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Students share their work at the 2018 Princeton Research Day

Several students from Princeton’s Computer Science Department will participate in the annual Princeton Research Day, a celebration of the research and creative endeavors by our undergraduates, graduate students, postdoctoral researchers and other nonfaculty researchers. The event, which is free and open to the public, will be held from 10:30am to 5:00pm in Frist Campus Center on Thursday, May 10. No registration is required.

The campuswide event serves as an opportunity for researchers and artists to share their work with the community and includes research from the natural sciences, social sciences, engineering, the arts and humanities. The program features talks, posters, performances, art exhibitions, demonstrations, digital presentations and an awards ceremony for outstanding contributions. 

Those presenting posters include:

Cathy Chen '18
Context Learning in Artificial Neural Networks
Cathy's poster is about using artificial neural networks to learn the schematic structure of a world. "We investigate when and how networks succeed and fail on contextual learning tasks in a (simple) world defined through stochastically generated stories, and I received advice from Professor Ken Norman, Qihong Lu, Andre Beukers, and Chris Baldassano."  Room: Frist Main Atrium at 11:30am-1:00pm

Zachary Liu '18
Reconstruction of cancer evolution using time-series DNA sequencing data
Zachary will present a poster on his work developing an augmented reality app for recording and viewing annotations of structures using a mobile device, in collaboration with Princeton's Structural Health Monitoring Lab.  Room: Frist Main Atrium at 12:30am-2:00pm

Barak Nehoran '18
Separation of Quantum and Classical Communication Complexity  Room: Frist Main Atrium at 12:30am-2:00pm

Matthew Myers, Ph.D. candidate 
Mobile AR Software for Infrastructure Health & Performance Assessment  Room: Frist Main Atrium at 12:30am-2:00pm

Those giving 10-minute talks include:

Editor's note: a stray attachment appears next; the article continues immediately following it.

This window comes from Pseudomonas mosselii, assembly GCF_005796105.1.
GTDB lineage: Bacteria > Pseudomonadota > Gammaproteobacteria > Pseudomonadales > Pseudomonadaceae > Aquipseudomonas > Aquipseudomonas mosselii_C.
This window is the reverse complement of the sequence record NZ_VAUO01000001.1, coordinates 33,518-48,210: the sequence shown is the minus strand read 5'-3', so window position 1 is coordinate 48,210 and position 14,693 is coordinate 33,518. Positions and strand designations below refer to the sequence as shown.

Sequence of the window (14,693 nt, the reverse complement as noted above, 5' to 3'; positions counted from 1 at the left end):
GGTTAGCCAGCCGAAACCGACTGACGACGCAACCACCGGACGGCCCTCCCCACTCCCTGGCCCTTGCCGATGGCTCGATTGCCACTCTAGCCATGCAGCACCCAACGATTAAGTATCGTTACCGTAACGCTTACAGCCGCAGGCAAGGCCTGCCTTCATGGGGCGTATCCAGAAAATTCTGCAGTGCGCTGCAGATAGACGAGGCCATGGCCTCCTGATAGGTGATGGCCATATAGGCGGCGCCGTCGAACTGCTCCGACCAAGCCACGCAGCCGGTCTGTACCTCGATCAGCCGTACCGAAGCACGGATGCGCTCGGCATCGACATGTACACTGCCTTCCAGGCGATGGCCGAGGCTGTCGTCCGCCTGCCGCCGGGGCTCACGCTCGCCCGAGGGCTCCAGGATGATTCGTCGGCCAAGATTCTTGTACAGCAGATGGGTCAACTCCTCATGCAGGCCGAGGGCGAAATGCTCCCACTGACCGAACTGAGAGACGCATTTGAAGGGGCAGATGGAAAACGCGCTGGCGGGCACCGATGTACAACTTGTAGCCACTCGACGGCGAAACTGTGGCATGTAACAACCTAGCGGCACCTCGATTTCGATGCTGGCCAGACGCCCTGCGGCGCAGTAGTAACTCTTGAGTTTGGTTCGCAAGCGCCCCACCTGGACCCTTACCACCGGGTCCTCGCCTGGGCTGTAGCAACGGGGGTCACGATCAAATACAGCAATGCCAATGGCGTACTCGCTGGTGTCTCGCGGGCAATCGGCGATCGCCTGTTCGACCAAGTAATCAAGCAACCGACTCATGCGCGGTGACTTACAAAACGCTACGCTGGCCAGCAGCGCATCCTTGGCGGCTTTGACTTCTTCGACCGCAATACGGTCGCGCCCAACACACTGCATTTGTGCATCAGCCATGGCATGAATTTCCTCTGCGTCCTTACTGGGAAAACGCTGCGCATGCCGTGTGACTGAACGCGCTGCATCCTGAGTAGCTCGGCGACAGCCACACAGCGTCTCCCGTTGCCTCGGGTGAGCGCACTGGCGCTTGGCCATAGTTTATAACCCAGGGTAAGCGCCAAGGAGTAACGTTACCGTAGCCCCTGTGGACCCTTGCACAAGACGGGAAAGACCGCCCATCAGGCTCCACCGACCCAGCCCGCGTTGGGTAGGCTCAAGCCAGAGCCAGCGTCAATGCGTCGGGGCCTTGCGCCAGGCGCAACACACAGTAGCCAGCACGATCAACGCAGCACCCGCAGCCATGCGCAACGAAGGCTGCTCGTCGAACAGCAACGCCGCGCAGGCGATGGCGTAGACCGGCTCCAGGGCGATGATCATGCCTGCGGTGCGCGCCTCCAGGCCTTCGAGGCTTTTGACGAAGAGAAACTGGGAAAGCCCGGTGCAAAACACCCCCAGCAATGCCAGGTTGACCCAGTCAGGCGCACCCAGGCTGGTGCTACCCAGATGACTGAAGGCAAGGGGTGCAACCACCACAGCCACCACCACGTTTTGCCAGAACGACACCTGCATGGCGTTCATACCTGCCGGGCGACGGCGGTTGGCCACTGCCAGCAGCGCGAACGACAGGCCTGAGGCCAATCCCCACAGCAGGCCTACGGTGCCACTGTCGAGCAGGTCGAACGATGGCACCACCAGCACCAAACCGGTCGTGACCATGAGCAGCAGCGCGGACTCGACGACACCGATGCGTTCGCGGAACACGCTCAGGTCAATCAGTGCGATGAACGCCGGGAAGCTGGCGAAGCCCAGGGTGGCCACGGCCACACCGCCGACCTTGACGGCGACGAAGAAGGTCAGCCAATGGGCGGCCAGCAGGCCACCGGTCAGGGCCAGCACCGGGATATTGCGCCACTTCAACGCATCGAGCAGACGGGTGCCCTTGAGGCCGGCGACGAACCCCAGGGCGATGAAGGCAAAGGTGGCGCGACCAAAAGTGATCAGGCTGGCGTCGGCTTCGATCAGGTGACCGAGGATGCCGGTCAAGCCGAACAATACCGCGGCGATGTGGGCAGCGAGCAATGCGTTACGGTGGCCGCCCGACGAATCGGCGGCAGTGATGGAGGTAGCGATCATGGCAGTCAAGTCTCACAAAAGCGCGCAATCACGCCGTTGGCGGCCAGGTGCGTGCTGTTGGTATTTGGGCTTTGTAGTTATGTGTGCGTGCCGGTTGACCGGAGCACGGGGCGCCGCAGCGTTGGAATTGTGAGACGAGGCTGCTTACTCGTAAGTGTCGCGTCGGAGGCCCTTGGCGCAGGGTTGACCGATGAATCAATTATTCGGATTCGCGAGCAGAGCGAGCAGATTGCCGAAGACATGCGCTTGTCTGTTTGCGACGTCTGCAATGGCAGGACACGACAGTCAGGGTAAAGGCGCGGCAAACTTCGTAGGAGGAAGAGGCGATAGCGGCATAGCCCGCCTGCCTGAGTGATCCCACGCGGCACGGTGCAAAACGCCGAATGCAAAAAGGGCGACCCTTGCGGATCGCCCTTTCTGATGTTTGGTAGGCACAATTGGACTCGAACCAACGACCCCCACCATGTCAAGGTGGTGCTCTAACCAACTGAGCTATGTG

Donghun Lee, Ph.D. candidate 
Learning to Learn: How to Get Learning Algorithms Work Better
Donghun will talk about active meta-learning for adaptive algorithms in Markov decision process setting. "Major application is intelligent bidding in sponsored search auctions such as Google Ad-click."  Room: Frist 208

Rebecca Elyanow, Ph.D. candidate 
Analyzing single-cell RNA-sequencing data in the presence of dropout events  Room: Frist 208
Rebecca will be giving a 10 minute talk about clustering single-cell RNA-sequencing data. 

Trisha Datta '19
Privacy-Preserving Traffic Obfuscation for Smart Home IoT Devices
Trisha will talk about her research on privacy and security in the Internet of Things. "In my work, I developed mechanisms that shape IoT device traffic to prevent user activity inference, and I made these mechanisms available to IoT device developers through a Python library."  Room: Frist 212

Michael Li '20
Applying the Knowledge Gradient Policy with Locally Quadratic Belief Model to Optimizing Energy Pricing Strategies
Michael will give a talk about applying a novel Bayesian optimization algorithm to optimizing pricing strategies of energy storage providers. "I'll also discuss my analysis of the performance and behavior of this algorithm across a variety of problem settings."  Room: Frist 309

Nora Williett, Ph.D. candidate 
Triggering Artwork Swaps for Live Animation
Nora will talk about triggering artwork changes during a live performance of a 2D animated character.  Room: Frist 329

Those giving 90-second "pitches" in include:

Grace Turner '18 
Applications for Natural Language Processing in Data Processing and Analytics  Room: Frist 309

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